It is surprising how events go round in circles. I noticed on Twitter a week or so ago that someone had posted a picture of – and expressed surprise at – a diagram of a paddock grazing system taken from a book written in the sixties.

This is just where some more forward looking producers are going now to improve the efficiency of grassland use. I do, from time to time, like to look back at some of my past South East Farmer copy. In November 2005 my opening paragraph was:

i>“This autumn’s sales of breeding sheep have been far from normal; female prices have, in general, been very good, although some of the higher input hybrid ewes seem to have seen a significant reduction in demand in some areas, in favour of a more versatile, easier keep type of sheep… Poor lamb prices do not seem to have dented producer confidence either; undoubtedly the long-term future for sheep, although not exceptional, is probably significantly better than the other grass based livestock sectors… The ram trade has however not been quite so buoyant, with most of the sales reporting a significant drop in average prices; in general buyers seem to have been very focused on the type of ram that they have wanted and have been prepared to pay good money for those rams but not for other types – reenforcing the old adage that if ewe prices are high, ram prices are poor. The general level of confidence is a reflection on the pragmatism that exists within the sheep sector as producers adapt to the changing production environment, there is an acceptance by producers that survival of the industry will be derived from within our own resources…”

This could almost have been written about this season: the gaps were bits that related to the loss of the ewe premium (that does seem like a long time ago). The prices for breeding ewes has been relatively good this year in spite of the lamb trade. Whatever happened to the old addage that a ewe teg, for breeding, was worth one and a half lambs? That would put them at about £90.

The ram trade has not been too bad, but could always be better. Once again breeders do seem focused on the better types of ram and are willing to pay a sensible price for the right sorts of rams. That said there have been some very good, well bred rams (particularly some of the down breeds) that have not made the money that they deserve. The poorer types of rams have in general not attracted much interest, which is just as it should be. I do suspect however that come the end of October or early November, there will still be buyers in the market looking to pick up cheap “last minute” rams. There are cheap rams and there are good rams but, with the odd exception, there is no such thing as a cheap, good ram.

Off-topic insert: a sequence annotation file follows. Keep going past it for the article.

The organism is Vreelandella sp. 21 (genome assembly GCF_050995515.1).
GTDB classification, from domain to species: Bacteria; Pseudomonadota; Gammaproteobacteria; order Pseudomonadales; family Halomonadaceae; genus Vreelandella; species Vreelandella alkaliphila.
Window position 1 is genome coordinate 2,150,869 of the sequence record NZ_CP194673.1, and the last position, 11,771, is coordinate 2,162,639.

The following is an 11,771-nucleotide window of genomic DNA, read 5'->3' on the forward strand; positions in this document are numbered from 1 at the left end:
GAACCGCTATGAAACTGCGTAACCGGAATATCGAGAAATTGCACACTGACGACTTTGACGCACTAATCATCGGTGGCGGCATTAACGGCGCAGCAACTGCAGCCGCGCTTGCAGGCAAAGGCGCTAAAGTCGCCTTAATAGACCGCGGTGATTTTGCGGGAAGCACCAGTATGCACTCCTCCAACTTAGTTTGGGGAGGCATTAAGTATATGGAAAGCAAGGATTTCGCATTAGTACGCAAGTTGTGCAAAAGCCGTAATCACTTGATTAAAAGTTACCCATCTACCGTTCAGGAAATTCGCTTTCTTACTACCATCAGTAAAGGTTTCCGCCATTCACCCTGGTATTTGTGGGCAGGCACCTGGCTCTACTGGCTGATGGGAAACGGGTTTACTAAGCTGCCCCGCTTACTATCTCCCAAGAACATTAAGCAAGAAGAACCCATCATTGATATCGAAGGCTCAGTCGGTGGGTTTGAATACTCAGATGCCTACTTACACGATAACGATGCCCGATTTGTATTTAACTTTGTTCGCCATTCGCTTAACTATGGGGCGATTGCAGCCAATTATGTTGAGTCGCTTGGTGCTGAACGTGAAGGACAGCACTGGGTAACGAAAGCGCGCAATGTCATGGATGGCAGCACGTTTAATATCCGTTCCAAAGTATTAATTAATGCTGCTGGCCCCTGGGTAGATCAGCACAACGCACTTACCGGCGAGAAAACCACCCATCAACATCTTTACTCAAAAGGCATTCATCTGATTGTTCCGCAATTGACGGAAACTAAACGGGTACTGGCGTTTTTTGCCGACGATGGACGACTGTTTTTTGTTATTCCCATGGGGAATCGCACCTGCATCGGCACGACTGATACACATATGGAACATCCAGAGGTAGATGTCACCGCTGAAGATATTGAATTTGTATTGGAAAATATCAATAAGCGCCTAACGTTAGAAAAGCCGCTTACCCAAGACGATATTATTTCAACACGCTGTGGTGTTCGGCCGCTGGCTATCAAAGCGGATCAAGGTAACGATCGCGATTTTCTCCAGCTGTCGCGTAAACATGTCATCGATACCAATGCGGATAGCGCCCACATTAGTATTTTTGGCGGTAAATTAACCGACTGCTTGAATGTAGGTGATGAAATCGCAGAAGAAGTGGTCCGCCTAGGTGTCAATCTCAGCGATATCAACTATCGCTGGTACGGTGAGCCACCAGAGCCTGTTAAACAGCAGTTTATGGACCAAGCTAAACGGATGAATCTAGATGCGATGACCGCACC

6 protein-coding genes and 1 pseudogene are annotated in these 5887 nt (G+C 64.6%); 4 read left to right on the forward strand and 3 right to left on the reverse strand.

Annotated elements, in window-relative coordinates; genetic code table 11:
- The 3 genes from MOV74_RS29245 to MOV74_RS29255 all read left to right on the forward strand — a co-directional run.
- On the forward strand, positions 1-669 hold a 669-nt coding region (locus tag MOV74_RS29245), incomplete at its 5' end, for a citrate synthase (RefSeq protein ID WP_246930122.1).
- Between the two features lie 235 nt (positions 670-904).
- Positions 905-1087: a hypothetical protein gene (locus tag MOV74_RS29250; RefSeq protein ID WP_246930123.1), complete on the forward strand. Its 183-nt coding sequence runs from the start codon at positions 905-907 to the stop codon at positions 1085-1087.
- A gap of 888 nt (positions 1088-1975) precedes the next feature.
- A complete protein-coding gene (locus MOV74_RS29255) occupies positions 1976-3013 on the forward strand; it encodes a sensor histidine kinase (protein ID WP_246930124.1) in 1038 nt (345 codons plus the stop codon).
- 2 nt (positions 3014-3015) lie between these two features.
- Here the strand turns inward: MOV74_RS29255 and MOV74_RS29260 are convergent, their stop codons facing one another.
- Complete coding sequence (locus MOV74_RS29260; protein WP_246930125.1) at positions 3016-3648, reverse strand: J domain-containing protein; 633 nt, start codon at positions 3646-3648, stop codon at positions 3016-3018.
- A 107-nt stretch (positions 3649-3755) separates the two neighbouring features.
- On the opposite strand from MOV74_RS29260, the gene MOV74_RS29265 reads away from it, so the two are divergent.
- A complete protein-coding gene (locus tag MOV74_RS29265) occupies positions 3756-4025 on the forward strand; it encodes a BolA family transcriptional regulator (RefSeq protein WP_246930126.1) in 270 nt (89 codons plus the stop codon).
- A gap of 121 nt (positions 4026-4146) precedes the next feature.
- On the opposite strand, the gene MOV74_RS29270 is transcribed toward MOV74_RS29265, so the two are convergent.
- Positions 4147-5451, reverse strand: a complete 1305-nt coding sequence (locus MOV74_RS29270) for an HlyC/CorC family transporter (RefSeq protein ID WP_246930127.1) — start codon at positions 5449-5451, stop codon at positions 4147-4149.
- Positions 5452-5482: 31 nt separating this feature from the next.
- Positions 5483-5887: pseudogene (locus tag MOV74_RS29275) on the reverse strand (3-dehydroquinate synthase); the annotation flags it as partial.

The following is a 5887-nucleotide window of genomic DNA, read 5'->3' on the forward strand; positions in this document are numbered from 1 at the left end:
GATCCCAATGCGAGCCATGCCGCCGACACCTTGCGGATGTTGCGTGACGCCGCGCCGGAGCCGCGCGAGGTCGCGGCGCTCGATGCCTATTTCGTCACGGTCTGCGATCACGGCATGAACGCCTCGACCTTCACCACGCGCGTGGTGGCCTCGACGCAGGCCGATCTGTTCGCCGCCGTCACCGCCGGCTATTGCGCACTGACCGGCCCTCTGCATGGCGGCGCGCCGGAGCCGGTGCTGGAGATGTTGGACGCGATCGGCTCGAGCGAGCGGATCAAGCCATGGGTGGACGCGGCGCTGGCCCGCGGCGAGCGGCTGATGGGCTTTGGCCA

A good ram takes good breeding, from good stock, plus a lot of care, commitment and attention to detail on the part of breeders to produce, and breeders do deserve to be properly rewarded for their efforts. But there are still breeders out there that think that ram breeding is easy and that anything with a pair of testicles can be offered for sale as a breeding ram. I have even seen “pedigree” ram tegs advertised for sale at £150; rams that, I suspect, may be pure bred, but probably not registered with any breed society (so arguably not really pedigree), and not subject to any quality controls or checks. That sort of thing really does a huge disservice to the sheep industry.

On the subject of things repeating themselves, Bluetongue BTV-8 has reapeared in Allier, central France. It was first reported in the middle of September, and by the end of the month the outbreak had spread to 17 farms in the region, with 42 cases in cattle and three cases in sheep confirmed by the French authorities. In response to the outbreak the French authorities have ordered 1.3 million doses of BTV-8 vaccine and have introduced a 93 mile active surveillance and control zone around
the outbreak.

Although not posing an immediate threat to UK producers, DEFRA are monitoring the situation closely and employing meteorological modelling to assess the current and potential risks in the UK. The sheep (and cattle) sector could certainly do without the additional complications that would arise from an outbreak in the UK, and I suspect that UK responsiveness, particularly with regard to sourcing and initiating a vaccination programme, would not be as rapid as the French.